Yesterday I started a six part series on persuasion and what the latest research shows and how you can use these concepts in your marketing, advertising and sales campaigns.
Today's topic is "Social Proof".
Social Proof often occurs in the following situations:
When people are uncertain about a course of action, they tend to look to those around them to guide their decisions and actions. They want to know what everyone else is doing -- especially their peers.
So, here's the experiment:
Researchers wanted to see what type of sign would most encourage Arizona hotel visitors to re-use their towels. (Seems that in running a hotel, one of the major expenses is laundry -- so anything that can be done to reduce that expense is seen as a good thing.)
So they decided to print up four little signs and see which one would get guests to comply with their request to not use so many towels.
Here's what the signs said:
Sign One – Cited environmental reason to encourage visitors to re-use their towels ...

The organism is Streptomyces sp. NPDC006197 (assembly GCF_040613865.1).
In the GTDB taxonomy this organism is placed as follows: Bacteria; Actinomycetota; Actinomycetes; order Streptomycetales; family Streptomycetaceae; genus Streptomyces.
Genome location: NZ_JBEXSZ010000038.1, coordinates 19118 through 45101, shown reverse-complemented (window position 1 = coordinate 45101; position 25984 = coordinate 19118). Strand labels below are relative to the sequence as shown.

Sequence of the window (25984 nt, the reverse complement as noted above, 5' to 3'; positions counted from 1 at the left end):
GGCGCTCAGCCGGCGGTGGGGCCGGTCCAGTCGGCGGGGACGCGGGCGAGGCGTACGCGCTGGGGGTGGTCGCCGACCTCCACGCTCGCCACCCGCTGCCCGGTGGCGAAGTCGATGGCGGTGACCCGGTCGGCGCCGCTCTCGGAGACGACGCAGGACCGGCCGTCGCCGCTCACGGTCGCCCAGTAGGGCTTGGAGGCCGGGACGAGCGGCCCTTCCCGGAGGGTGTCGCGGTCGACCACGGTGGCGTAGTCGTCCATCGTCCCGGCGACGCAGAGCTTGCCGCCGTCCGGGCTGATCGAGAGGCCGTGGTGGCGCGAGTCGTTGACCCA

Sign Two – Said the hotel would donate a portion of the laundry savings to an environmental cause ...
Sign Three – Said the hotel had already given a donation to an eco-friendly charity and asked “Will you please join us?”
Sign Four – Said the majority of the guests re-used their towels at least once during their stay (an excellent example of "social proof" by the way) ...
When the experiment was finished, the clear winner was sign four. Results were as follows:
Sign 1 = 38% of the guests re-used their towels
Sign 2 = 36%
Sign 3 = 46%
Sign 4 = 48%
How can you apply this to your marketing, advertising and sales campaigns?
Use testimonials from satisfied customers to show your target audience that people who are similar to them have enjoyed your products or services.
Because they know that others like them have done the same, they will be more likely to comply with your requests.
P.S. Tomorrow -- I'll tell you the persuasion secret that is often used to win elections!